GILBERT: Sherrington is generally quite positive about the new forms of assessment that are being introduced by the government: Progress 8 and the ditching of coursework at A Level and GCSE. He agrees with many commentators that the exam system that is in its dying days right now is basically broken because it was, and still is, too open to abuse. It’s clear that he’s stopped the mass re-writing of controlled conditions coursework at Highbury Grove; this is something that many heads insist upon if grades are not sufficiently high. As a result, he admits that the schools’ results will take two years to bounce back to the level they had before all of the exam reforms. It’s lucky that he’s got the support of the local authority because you could imagine that many heads in similar positions simply would feel too frightened to do this. In 2013, the school scored 64% of students scored 5 A*-C grades or more, including English and Maths, well above the floor target of 45% set by the DfE. However, only three years previously it was 44%. What happens if the school dips below the floor target? Sherrington doesn’t seem too worried. Added to which, the school should do better with the Progress 8 measure which provides a figure for the value the school adds to pupils across 8 accredited GCSE subjects.

Academies and local authorities

GILBERT: Sherrington is nuanced in his analysis of what structures work best in education. KEGS was an academy and he doesn’t seem that opposed to the concept of them, seeing that independence from the local authority can have its advantages. However, now that he’s part of a LA school, he can see the benefits of schools in a local area sharing best practice and resources. He seems a little skeptical of the LA officers in Islington who are telling heads that they have to sort out the gang problems in their areas as well as educate. Sherrington is clearly no fan of the “social work” approach to education, although he’s well aware that students’ home-life has a profound effect on their achievements at school. As with the knowledge-versus-skills debate, he deftly sits in a middle ground with school structure questions: he’s opposed to LAs running grammar school systems but not to isolated grammars, he can see the advantages of academies but he’s enjoying being part of a LA.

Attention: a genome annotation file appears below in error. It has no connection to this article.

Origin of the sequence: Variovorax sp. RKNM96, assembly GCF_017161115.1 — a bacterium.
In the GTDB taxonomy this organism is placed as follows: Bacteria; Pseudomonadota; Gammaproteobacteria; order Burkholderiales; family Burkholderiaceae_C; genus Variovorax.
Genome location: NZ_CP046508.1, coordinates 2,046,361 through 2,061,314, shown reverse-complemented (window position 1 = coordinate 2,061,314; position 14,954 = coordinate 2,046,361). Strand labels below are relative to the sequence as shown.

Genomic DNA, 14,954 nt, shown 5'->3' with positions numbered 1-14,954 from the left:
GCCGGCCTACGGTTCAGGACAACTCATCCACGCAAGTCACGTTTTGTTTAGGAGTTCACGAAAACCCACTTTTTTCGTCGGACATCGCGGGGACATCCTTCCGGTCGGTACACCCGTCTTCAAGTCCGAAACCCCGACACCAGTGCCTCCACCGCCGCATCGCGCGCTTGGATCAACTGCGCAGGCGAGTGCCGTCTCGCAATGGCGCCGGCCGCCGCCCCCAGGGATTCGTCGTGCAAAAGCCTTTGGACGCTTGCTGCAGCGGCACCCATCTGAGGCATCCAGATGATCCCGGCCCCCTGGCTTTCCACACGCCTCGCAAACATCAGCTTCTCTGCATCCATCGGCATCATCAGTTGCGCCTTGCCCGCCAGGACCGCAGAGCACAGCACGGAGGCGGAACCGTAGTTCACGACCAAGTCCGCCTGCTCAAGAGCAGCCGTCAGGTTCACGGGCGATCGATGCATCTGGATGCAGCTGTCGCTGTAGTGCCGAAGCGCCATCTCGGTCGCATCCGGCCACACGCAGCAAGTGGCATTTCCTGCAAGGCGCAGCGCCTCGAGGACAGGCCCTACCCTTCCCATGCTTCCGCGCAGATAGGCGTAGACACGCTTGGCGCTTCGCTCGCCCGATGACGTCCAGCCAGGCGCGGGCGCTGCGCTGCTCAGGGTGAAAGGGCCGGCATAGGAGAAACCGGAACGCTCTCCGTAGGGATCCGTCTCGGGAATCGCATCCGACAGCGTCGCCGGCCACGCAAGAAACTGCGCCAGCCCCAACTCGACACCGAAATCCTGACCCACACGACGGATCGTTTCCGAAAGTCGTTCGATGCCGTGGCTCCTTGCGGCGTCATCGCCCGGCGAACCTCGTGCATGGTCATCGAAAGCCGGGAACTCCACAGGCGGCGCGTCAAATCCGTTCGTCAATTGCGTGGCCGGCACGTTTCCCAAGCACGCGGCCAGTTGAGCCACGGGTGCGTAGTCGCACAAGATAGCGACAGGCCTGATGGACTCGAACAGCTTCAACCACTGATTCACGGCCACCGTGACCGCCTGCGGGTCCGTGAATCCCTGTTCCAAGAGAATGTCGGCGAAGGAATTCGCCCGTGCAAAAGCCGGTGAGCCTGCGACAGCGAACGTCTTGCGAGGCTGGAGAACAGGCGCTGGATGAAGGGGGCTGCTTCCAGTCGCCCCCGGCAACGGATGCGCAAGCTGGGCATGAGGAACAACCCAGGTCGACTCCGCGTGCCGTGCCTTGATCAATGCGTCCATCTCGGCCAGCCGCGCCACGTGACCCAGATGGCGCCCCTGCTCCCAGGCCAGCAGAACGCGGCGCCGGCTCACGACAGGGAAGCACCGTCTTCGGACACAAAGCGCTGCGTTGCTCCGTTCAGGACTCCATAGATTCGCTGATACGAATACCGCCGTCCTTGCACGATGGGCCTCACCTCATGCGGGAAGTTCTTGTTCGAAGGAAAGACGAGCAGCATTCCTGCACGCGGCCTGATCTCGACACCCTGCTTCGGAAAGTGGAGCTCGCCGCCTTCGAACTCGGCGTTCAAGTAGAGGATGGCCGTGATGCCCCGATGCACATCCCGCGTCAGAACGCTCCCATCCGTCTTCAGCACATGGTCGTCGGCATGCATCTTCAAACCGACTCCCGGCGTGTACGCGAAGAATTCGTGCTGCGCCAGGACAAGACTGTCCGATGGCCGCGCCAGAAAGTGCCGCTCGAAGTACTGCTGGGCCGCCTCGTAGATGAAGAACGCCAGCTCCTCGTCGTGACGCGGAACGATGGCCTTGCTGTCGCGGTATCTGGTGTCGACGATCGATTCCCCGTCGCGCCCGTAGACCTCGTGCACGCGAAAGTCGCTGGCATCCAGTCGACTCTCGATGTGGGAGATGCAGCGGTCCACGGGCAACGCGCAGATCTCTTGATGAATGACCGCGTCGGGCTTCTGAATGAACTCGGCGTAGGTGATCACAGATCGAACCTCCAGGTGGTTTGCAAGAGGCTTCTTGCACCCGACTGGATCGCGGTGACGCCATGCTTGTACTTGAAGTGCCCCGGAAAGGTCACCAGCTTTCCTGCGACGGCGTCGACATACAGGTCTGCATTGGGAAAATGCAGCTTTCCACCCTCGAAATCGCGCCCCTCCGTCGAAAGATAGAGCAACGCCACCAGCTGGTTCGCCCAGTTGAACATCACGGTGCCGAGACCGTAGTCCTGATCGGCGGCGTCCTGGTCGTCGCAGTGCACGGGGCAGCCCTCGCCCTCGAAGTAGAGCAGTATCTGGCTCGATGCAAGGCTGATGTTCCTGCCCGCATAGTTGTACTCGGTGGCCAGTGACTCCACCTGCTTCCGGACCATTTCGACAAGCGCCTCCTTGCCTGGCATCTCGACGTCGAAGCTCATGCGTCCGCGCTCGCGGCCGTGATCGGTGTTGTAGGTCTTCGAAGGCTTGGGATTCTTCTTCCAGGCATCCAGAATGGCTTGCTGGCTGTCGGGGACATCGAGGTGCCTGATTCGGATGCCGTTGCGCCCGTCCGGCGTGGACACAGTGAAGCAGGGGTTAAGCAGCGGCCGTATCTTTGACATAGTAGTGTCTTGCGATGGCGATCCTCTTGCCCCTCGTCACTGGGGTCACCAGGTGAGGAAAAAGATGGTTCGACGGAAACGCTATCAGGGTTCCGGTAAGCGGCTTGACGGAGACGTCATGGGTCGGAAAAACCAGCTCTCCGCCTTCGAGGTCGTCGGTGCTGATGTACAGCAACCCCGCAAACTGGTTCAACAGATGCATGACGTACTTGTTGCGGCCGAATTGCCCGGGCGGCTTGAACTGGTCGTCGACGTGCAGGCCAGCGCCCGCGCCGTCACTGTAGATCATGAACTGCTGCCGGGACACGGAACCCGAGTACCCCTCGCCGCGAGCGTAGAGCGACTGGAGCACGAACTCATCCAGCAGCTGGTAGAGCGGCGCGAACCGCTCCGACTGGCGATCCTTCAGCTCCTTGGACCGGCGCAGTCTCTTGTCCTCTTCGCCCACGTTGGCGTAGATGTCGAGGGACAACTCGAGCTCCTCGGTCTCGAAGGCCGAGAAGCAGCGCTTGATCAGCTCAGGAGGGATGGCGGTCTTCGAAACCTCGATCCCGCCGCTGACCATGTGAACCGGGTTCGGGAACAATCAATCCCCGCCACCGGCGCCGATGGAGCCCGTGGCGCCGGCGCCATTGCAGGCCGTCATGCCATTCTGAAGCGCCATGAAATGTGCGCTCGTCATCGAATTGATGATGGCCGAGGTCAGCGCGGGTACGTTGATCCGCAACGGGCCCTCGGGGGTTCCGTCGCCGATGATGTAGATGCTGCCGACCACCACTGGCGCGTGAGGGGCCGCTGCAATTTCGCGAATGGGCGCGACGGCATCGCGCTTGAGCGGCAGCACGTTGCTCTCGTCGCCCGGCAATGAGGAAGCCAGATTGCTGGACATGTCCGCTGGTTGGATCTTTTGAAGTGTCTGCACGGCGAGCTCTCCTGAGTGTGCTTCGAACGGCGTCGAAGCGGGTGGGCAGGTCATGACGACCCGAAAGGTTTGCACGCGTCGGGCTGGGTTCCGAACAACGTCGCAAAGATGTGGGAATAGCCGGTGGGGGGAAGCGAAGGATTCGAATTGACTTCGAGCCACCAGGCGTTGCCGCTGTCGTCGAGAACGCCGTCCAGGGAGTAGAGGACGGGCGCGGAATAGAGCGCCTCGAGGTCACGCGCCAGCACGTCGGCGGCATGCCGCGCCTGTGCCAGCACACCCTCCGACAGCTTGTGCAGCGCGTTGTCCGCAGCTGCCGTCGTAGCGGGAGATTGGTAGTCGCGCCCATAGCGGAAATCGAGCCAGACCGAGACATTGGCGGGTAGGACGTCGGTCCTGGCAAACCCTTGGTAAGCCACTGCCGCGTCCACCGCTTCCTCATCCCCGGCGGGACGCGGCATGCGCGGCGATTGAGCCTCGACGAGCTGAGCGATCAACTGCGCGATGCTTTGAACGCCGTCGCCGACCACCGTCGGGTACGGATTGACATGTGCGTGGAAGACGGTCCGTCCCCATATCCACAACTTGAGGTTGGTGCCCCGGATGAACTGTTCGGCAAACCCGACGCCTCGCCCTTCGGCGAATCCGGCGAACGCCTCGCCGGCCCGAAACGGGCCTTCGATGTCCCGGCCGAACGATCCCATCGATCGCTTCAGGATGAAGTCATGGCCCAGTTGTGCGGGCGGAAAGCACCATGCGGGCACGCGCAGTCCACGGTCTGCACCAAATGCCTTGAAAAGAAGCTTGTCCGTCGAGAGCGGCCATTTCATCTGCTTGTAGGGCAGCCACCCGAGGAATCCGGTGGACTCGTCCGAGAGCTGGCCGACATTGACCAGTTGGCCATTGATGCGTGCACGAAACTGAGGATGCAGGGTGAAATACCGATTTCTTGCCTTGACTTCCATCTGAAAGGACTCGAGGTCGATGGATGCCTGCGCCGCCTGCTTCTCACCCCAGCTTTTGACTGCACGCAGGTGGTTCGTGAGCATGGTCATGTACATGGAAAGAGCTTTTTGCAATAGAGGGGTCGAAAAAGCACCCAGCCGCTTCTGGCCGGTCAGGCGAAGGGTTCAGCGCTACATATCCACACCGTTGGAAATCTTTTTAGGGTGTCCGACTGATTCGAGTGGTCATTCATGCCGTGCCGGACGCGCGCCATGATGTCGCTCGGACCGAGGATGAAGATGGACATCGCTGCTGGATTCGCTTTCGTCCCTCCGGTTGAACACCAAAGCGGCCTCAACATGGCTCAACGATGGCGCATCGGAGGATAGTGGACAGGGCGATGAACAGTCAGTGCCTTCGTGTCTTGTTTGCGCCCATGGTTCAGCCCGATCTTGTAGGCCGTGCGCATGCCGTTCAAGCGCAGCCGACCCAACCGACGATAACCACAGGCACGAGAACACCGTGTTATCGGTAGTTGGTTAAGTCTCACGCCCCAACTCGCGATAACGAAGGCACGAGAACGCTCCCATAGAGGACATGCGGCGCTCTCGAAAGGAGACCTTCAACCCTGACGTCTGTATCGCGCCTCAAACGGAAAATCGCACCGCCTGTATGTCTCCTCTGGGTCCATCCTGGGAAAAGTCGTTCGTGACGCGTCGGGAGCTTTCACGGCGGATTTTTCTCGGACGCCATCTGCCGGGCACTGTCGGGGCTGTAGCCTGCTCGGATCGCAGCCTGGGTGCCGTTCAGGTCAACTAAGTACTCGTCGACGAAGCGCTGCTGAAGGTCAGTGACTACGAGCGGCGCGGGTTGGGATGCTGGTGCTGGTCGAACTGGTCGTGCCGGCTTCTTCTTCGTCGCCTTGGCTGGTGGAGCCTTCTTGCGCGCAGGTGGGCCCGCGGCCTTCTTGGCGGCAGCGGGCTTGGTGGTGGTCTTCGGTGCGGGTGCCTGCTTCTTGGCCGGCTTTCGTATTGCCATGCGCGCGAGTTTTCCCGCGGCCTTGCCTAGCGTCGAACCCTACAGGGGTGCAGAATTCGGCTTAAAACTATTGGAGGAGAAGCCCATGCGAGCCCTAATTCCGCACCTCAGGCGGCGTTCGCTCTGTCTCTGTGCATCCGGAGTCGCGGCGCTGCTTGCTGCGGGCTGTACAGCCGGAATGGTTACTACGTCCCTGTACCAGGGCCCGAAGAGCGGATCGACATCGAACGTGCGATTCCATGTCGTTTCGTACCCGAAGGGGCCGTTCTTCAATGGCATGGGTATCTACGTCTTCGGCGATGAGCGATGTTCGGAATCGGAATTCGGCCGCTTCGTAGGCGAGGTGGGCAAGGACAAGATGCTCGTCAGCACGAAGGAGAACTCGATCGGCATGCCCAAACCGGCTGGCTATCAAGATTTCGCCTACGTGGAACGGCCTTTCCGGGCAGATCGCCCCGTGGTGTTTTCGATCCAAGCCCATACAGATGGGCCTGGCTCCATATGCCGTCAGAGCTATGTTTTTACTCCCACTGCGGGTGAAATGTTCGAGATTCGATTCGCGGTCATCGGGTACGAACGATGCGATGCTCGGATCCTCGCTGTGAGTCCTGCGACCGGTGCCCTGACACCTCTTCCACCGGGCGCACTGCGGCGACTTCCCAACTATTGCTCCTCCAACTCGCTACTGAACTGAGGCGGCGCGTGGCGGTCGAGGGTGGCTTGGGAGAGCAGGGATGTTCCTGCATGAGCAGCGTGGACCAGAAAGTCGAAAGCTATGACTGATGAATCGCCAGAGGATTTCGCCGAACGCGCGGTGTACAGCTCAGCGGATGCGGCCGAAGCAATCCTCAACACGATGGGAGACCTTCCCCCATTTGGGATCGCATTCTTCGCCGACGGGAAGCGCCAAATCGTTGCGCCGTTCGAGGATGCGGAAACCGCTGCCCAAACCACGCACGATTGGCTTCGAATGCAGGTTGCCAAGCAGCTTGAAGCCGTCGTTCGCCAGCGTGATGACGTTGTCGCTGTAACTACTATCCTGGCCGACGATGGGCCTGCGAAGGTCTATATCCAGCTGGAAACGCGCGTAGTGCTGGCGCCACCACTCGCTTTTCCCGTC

BENN: Once again, if it works, Sherrington’s approach could become emblematic of a post Gove-ian approach to both school autonomy and collaboration.

On the teaching tweetocracy

GILBERT: Sherrington enjoys blogging and tweeting in his spare time; he doesn’t see it as work. He’s aware though that in recent years that a “tweetocracy” amongst teachers has emerged; a number of tweeting and blogging teachers like him, many of him are listed on the homepage of his blog, have assumed  dominance power over the educational debate. This Tweetocracy get invited to all the prestigious educational events – conferences, launches, policy discussions etc – while others are left out. My worry here is that educational academics have become so marginalized. However, Sherrington is, for my money, one of the best read of the Tweetocracy, regularly referencing academics which have laid the foundation for sound pedagogical approaches. The depth of his pedagogical knowledge is really impressive.
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Janet Downs's picture
Thu, 04/12/2014 - 16:53

My favourite Sherrington quote is about what he calls the Pedagogy Tree:

“The tree canopy is a matrix of progressive and traditional forms that make up our learning in all its glory.”

In other words, pupils need knowledge and they need to have the skills to do something with that knowledge.

Roger Titcombe's picture
Fri, 05/12/2014 - 16:06

Quite so, but that is still a long way from the position of developmentalists like Michael Shayer , Philip Adey and a long list of others whose work I describe in my forthcoming book.

Our position, put crudely, is that all learners and especially children at key developmental stages, become cleverer through a process of learning in which cognitive dissonance arises from the mental struggle of trying to assimilate new knowledge onto personal conceptual frameworks into which it does not fit. This cognitive dissonance can be the driver for the modification and upgrading of said personal concept structures. Where such upgrading is qualitative as well as quantitative, then kids get cleverer and can understand harder stuff in all subject contexts, not just the one that they struggled with (in a good way).

This implies not only that general intelligence is meaningful, an important pedagogic concept and is plastic in nature, but that the process of developing such general intelligence is more important than loading knowledge content onto underdeveloped conceptual frameworks, which is ultimately counter-productive for teachers and learners alike.